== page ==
- Marlins (66-66)
Miami looked into rotation possibilities at the deadline but ultimately brought in just a depth starter in Ryan Weathers. They’ve kept Edward Cabrera in Triple-A for the past month. Johnny Cueto is on the injured list, while it’s unclear if Trevor Rogers will return at all this season. There’s a strong front four in Sandy Alcantara, Jesús Luzardo, Braxton Garrett and rookie Eury Pérez. There’s enough uncertainty with the final rotation spot that Miami could consider a claim.
Notably, the Marlins aren’t guaranteed to remain above the Reds’ in the waiver order. A Marlins win over the Rays paired with a Cincinnati loss in San Francisco would push Miami’s win percentage marginally above that of the Reds.
- Reds (68-66)
The Reds are the first club where it’d be incredibly surprising if they didn’t put in a claim on Giolito. Cincinnati didn’t address their rotation at the deadline despite ranking 27th at the time in rotation ERA. They’ve been no better over the past month, with their starters allowing 5.86 earned runs per nine in 26 games. Hunter Greene returned from the injured list in the intervening weeks but was shelled in his first two starts back. Nick Lodolo — initially expected back from a leg injury at the end of this month — suffered a setback. Even with Graham Ashcraft and Brandon Williamson performing well of late, there’s clear room for more help. The Reds checked in with the White Sox about their rotation before the deadline, presumably at least gauging Chicago’s asking price on Giolito before they sent him to Anaheim.
- Twins (69-65)*
Giolito would be a luxury buy for a Minnesota club that’s on its way to an AL Central title. The rotation is already strong, anchored by Pablo López, Sonny Gray, Kenta Maeda and Joe Ryan. The Twins have gotten decent enough work from Dallas Keuchel that they optioned Bailey Ober to Triple-A. Placing a claim would simply be about deepening the pitching staff for the postseason, where skipper Rocco Baldelli could have quicker hooks for everyone aside from López and Gray.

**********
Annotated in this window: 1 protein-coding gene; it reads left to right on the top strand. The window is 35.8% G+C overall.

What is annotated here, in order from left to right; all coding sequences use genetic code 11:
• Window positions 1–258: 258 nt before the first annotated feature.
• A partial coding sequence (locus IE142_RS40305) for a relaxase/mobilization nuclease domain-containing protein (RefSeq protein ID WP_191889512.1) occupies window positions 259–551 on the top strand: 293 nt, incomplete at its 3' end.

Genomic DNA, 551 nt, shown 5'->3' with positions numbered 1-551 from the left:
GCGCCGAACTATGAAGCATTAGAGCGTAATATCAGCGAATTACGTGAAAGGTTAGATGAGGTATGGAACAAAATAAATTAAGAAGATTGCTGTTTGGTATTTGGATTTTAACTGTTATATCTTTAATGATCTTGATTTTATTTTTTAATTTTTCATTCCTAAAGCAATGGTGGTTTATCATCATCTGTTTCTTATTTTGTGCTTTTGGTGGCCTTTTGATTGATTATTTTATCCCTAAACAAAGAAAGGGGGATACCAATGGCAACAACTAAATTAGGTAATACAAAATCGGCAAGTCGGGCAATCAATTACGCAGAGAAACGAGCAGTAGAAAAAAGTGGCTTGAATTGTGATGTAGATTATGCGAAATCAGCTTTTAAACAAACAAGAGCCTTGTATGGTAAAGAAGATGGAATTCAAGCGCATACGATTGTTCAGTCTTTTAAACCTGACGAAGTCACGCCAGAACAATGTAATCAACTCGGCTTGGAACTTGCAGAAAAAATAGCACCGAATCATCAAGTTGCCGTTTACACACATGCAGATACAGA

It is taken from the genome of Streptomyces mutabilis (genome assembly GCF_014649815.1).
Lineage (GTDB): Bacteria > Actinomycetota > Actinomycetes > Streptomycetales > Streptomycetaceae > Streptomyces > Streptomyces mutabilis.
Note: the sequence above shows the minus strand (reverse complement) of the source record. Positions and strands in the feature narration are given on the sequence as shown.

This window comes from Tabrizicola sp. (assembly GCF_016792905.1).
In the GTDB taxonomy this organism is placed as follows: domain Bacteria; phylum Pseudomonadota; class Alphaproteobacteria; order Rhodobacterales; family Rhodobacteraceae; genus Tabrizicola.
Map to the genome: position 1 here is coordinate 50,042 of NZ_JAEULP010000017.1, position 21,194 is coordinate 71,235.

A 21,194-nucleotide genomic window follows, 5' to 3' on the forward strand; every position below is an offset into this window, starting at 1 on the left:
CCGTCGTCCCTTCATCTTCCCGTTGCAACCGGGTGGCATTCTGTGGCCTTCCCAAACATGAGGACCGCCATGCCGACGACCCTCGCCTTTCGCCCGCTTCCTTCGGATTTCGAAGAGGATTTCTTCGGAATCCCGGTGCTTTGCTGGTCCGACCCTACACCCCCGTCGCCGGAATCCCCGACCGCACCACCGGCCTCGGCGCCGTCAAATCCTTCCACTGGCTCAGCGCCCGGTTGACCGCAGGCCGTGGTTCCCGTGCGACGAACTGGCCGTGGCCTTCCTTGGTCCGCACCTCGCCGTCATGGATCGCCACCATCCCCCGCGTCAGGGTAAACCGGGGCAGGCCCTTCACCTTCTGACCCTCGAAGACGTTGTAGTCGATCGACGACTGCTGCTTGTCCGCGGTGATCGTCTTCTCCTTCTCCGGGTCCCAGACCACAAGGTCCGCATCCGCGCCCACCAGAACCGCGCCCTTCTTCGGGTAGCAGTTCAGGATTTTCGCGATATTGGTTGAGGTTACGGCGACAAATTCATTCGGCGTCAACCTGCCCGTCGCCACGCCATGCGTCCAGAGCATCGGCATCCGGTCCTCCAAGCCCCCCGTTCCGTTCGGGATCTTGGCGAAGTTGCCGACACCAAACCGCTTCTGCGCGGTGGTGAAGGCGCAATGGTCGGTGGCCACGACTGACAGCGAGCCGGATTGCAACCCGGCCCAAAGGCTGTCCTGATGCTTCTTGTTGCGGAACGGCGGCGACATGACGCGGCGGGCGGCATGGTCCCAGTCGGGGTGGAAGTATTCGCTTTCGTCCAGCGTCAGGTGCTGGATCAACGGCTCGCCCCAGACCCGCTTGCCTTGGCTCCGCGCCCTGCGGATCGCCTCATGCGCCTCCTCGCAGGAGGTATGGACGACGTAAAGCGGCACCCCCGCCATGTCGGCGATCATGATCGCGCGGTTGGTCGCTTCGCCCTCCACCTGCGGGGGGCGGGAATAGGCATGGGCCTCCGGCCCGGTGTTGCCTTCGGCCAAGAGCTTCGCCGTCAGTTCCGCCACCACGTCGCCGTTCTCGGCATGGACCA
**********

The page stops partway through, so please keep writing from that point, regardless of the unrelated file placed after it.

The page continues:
- Red Sox (69-64)
The Red Sox may feel their rotation is strong enough to pass on Giolito. They’re running with a starting five of Chris Sale, James Paxton, Brayan Bello, Tanner Houck and Kutter Crawford. That’s a pretty good group, although they’re middle-of-the-pack in ERA and strikeout rate since the All-Star Break. Paxton, Sale and Houck have had injury concerns. Houck and Crawford have spent time in the bullpen this season.
Starting pitching isn’t necessarily a need, but adding any kind of talent could be welcome for a club that has fallen 6.5 games out of the last AL Wild Card spot. Boston has roughly $9MM in payroll space before reaching the base luxury tax threshold, as calculated by Roster Resource. They’d only take on the remaining portion of Giolito’s salary if they claimed him, so that shouldn’t be an issue.
- Diamondbacks (69-64)
If Cincinnati, Boston (and everyone else in front of them) passes on Giolito, the D-Backs figure to step in. They’re quite similar to the Reds. Arizona’s a surprise contender that sought but didn’t find rotation upgrades for the deadline. They also touched base with the Sox on Giolito. There’s still very little depth beyond Zac Gallen and Merrill Kelly. Righty Slade Cecconi has five MLB appearances to his name. Brandon Pfaadt has been knocked around as a rookie. Zach Davies probably shouldn’t be starting for a team with playoff aspirations. Tommy Henry, arguably the club’s third-best starter, seems likely to miss the rest of the season with an elbow injury.
*Note: Boston, Minnesota and Arizona could swap places in waiver priority tonight. When multiple clubs have the same record, priority goes to the team in the same league as the team that put the player on waivers. Within leagues, priority goes to the team that had the worse record in prior seasons. If they all have the same record going into tomorrow, the order would go Minnesota (worse record than the Red Sox in 2021) – Boston – Arizona.
It’s tough to envision scenarios where Giolito gets past the Diamondbacks. At least one of Miami, Cincinnati and Arizona should be motivated enough to make a claim. Contenders like the Cubs, Rays, Orioles and Dodgers may all have interest, but it’d require inexplicable decisions to pass on the part of a few teams in front of them. Perhaps clubs near the back of the waiver order will consider a flier on Clevinger as a fallback, though the aforementioned contract situation makes that far less appealing than getting Giolito would be.